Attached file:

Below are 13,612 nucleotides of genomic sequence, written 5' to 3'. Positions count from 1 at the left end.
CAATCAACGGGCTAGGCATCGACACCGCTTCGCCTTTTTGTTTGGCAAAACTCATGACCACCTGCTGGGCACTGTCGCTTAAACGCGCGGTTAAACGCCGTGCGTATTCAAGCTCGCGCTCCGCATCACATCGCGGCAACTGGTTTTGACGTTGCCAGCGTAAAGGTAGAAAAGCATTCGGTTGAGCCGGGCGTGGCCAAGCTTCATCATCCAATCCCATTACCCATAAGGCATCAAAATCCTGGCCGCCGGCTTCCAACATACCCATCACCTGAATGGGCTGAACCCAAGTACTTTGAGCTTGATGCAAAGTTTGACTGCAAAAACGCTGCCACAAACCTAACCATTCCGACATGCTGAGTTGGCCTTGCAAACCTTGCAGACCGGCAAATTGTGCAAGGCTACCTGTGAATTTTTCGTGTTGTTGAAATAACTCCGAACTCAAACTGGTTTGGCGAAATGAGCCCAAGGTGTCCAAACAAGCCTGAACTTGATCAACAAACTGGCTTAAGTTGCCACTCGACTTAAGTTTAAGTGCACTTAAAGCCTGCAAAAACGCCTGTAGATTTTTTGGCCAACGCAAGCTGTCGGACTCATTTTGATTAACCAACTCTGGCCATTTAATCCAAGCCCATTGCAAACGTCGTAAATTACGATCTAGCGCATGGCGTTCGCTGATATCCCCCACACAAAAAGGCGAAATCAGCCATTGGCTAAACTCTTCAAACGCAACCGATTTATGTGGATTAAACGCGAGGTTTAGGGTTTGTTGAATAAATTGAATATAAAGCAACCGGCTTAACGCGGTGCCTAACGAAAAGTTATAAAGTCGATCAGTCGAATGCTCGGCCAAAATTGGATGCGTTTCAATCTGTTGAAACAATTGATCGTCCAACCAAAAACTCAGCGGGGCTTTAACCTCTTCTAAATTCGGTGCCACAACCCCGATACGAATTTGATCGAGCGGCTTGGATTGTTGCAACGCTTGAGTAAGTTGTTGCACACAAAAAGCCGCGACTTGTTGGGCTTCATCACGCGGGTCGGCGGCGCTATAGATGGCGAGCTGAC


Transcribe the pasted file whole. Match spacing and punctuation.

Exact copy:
Below are 13,612 nucleotides of genomic sequence, written 5' to 3'. Positions count from 1 at the left end.
CAATCAACGGGCTAGGCATCGACACCGCTTCGCCTTTTTGTTTGGCAAAACTCATGACCACCTGCTGGGCACTGTCGCTTAAACGCGCGGTTAAACGCCGTGCGTATTCAAGCTCGCGCTCCGCATCACATCGCGGCAACTGGTTTTGACGTTGCCAGCGTAAAGGTAGAAAAGCATTCGGTTGAGCCGGGCGTGGCCAAGCTTCATCATCCAATCCCATTACCCATAAGGCATCAAAATCCTGGCCGCCGGCTTCCAACATACCCATCACCTGAATGGGCTGAACCCAAGTACTTTGAGCTTGATGCAAAGTTTGACTGCAAAAACGCTGCCACAAACCTAACCATTCCGACATGCTGAGTTGGCCTTGCAAACCTTGCAGACCGGCAAATTGTGCAAGGCTACCTGTGAATTTTTCGTGTTGTTGAAATAACTCCGAACTCAAACTGGTTTGGCGAAATGAGCCCAAGGTGTCCAAACAAGCCTGAACTTGATCAACAAACTGGCTTAAGTTGCCACTCGACTTAAGTTTAAGTGCACTTAAAGCCTGCAAAAACGCCTGTAGATTTTTTGGCCAACGCAAGCTGTCGGACTCATTTTGATTAACCAACTCTGGCCATTTAATCCAAGCCCATTGCAAACGTCGTAAATTACGATCTAGCGCATGGCGTTCGCTGATATCCCCCACACAAAAAGGCGAAATCAGCCATTGGCTAAACTCTTCAAACGCAACCGATTTATGTGGATTAAACGCGAGGTTTAGGGTTTGTTGAATAAATTGAATATAAAGCAACCGGCTTAACGCGGTGCCTAACGAAAAGTTATAAAGTCGATCAGTCGAATGCTCGGCCAAAATTGGATGCGTTTCAATCTGTTGAAACAATTGATCGTCCAACCAAAAACTCAGCGGGGCTTTAACCTCTTCTAAATTCGGTGCCACAACCCCGATACGAATTTGATCGAGCGGCTTGGATTGTTGCAACGCTTGAGTAAGTTGTTGCACACAAAAAGCCGCGACTTGTTGGGCTTCATCACGCGGGTCGGCGGCGCTATAGATGGCGAGCTGAC